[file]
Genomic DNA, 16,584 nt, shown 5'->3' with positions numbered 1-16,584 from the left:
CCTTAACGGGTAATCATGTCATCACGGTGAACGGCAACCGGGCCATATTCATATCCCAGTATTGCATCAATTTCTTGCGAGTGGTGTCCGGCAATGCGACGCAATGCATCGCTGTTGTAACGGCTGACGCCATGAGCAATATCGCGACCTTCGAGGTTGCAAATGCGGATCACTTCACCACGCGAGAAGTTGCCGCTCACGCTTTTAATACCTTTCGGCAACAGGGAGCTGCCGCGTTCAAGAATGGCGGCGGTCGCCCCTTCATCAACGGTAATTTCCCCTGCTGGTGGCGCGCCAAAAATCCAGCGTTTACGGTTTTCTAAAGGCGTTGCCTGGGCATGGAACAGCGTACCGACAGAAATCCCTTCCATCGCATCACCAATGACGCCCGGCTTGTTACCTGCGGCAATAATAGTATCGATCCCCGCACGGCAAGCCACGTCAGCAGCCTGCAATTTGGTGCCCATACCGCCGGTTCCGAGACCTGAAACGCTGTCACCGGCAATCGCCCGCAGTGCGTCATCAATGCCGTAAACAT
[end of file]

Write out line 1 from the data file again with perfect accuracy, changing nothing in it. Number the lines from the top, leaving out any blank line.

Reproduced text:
Genomic DNA, 16,584 nt, shown 5'->3' with positions numbered 1-16,584 from the left: